CCI, sector regulators may consult each other if jurisdictions overlap
The tussle between the Competition Commission of India (CCI) and sector regulators over jurisdiction on mergers and acquisitions may soon be settled. The Cabinet Committee on Economic Affairs (CCEA) is likely to consider the proposal of empowering the competition watchdog for this, while keeping provisions for consultations between the two.
The proposed amendments in the Competition Act, 2002, are expected to be considered in a CCEA meeting in the coming week. The ministerial panel would evaluate recommendations of a group of ministers (GoM) headed by Finance Minister P Chidambaram, which suggested mergers and acquisitions, including those in the banking, telecom and pharmaceuticals sectors, be under CCI’s purview. “We are expecting more powers for CCI, in line with the GoM’s recommendations. It is eminently possible the Cabinet would take up the proposal at its next meeting,” a senior official in the Ministry of Corporate Affairs told Business Standard.
The GoM, set up for considering amendments in the Competition Act, has suggested more powers for CCI. According to a source, the GoM feels matters of competition must be scrutinised by CCI, which is empowered to check the abuse of dominance and unfair trade practices. Therefore, CCI must have a say in clearing mergers and acquisitions, even in sectors like banking and telecom.
Earlier, various sectors had opposed CCI’s scrutiny of mergers and acquisitions, saying specific regulators in various sectors were already looking into the issue and, therefore, overlapping of jurisdiction was possible if CCI took up the issue. Some sectors also doubted CCI’s ability to monitor mergers and acquisitions.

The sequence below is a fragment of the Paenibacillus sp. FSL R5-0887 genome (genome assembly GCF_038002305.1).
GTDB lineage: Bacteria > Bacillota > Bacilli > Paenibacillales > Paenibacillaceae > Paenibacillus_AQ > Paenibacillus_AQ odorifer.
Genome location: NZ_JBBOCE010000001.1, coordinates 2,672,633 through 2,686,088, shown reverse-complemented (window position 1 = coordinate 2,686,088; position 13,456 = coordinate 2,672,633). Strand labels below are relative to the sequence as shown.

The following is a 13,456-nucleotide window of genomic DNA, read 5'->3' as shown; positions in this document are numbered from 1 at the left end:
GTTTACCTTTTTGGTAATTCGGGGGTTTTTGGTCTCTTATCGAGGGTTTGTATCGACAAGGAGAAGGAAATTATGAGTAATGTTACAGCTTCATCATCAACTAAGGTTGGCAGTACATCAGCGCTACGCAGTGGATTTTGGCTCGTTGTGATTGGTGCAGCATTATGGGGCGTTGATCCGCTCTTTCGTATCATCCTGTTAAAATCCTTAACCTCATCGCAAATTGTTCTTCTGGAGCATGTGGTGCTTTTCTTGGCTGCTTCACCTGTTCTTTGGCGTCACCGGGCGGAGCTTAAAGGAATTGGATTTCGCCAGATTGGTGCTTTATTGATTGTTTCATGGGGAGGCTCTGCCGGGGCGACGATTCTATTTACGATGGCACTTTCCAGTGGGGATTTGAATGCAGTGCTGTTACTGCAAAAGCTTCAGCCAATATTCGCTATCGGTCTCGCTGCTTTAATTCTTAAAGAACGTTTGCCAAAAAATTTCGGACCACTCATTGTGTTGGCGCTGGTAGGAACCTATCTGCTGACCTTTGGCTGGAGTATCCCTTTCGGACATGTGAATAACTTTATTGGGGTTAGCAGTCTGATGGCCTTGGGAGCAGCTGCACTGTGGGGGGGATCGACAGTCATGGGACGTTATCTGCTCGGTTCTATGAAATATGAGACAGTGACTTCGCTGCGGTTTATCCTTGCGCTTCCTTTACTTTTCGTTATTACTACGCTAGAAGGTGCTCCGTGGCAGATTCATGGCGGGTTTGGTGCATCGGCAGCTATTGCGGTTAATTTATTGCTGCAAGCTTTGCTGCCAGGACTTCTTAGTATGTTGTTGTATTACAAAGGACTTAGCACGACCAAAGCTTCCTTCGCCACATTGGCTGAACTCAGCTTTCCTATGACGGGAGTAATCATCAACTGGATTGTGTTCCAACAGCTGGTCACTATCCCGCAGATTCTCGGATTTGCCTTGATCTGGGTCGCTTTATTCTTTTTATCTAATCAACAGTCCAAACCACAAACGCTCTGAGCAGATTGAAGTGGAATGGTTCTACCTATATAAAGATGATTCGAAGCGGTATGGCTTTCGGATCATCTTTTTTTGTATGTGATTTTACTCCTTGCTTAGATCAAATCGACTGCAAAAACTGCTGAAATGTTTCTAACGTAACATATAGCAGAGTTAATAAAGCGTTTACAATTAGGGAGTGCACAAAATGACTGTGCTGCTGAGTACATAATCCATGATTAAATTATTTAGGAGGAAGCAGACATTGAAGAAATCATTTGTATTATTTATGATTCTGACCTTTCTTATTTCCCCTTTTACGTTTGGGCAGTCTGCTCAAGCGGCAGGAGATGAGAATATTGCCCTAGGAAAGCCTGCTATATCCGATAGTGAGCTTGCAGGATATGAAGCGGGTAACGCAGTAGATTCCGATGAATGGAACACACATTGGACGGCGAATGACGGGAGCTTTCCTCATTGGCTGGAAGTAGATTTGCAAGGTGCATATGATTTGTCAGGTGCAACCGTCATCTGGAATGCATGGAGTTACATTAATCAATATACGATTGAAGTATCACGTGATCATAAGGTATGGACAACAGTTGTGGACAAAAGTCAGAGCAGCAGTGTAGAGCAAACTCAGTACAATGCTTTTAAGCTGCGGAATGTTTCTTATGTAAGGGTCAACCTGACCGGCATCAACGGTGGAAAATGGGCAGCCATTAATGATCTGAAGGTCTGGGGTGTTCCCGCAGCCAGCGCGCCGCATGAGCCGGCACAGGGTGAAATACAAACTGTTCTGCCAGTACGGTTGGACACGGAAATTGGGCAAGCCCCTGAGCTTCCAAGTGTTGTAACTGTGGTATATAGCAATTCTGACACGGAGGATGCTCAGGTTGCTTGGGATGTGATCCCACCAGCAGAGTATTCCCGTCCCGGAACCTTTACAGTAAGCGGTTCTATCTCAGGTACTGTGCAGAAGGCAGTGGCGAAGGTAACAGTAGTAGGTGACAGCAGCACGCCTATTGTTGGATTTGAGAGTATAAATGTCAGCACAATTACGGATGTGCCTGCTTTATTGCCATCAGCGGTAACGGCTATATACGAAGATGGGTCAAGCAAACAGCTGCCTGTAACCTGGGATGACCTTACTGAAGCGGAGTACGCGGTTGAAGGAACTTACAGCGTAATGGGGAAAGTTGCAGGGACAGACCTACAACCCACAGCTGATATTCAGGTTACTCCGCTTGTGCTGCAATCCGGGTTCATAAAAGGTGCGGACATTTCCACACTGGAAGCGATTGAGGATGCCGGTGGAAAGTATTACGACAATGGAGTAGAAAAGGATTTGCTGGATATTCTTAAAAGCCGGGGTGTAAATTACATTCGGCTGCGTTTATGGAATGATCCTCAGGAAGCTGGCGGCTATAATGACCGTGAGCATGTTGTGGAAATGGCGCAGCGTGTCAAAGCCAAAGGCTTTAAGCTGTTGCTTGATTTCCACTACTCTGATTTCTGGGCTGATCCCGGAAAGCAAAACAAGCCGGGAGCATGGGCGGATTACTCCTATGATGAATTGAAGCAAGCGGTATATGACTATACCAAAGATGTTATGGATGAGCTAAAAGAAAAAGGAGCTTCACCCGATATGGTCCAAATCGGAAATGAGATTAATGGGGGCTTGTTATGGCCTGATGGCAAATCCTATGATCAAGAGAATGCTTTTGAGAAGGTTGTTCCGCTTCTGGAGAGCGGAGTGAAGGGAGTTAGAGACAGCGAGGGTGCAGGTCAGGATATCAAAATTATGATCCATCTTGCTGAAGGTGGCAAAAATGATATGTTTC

In the past, the lobby group in the pharmaceuticals sector has also argued CCI did not have the wherewithal to understand public interest in the pricing of drugs and, therefore, foreign investment in the sector should be cleared by the Foreign Investment Promotion Board.
However, ruling out blanket exemptions to any sector from the purview of the Act, the GoM suggested there was no reason to keep CCI away.
Instead, it maintained competition should be overseen by a specialised agency. It, however, suggested CCI and sector regulators must consult each other if their jurisdictions overlapped. “Section 21 and 21 (A) of the Act states the commission, as well as the sector regulator, may make reference to each other if need be. This will now be changed to “shall”, making it mandatory for both to consult each other,” the official said.
However, to leave a provision for exemption, the GoM decided in case there was a need for exemption, the Ministry of Corporate Affairs, under whose ambit CCI functioned, would have the powers to decide. “Such a move by the GoM will reinforce the integrity of economic governance system in the country,” said Pradeep Mehta, secretary general, CUTS International. He added, “Otherwise, such legislative ambiguities would have led to forum shopping and an uncertain legal environment, which would also affect the investment climate adversely.”
The GoM also recommended powers for search and seizure to CCI at the level of Director General of Investigations, the source said.
The GoM had finalised its recommendations last week, the source added.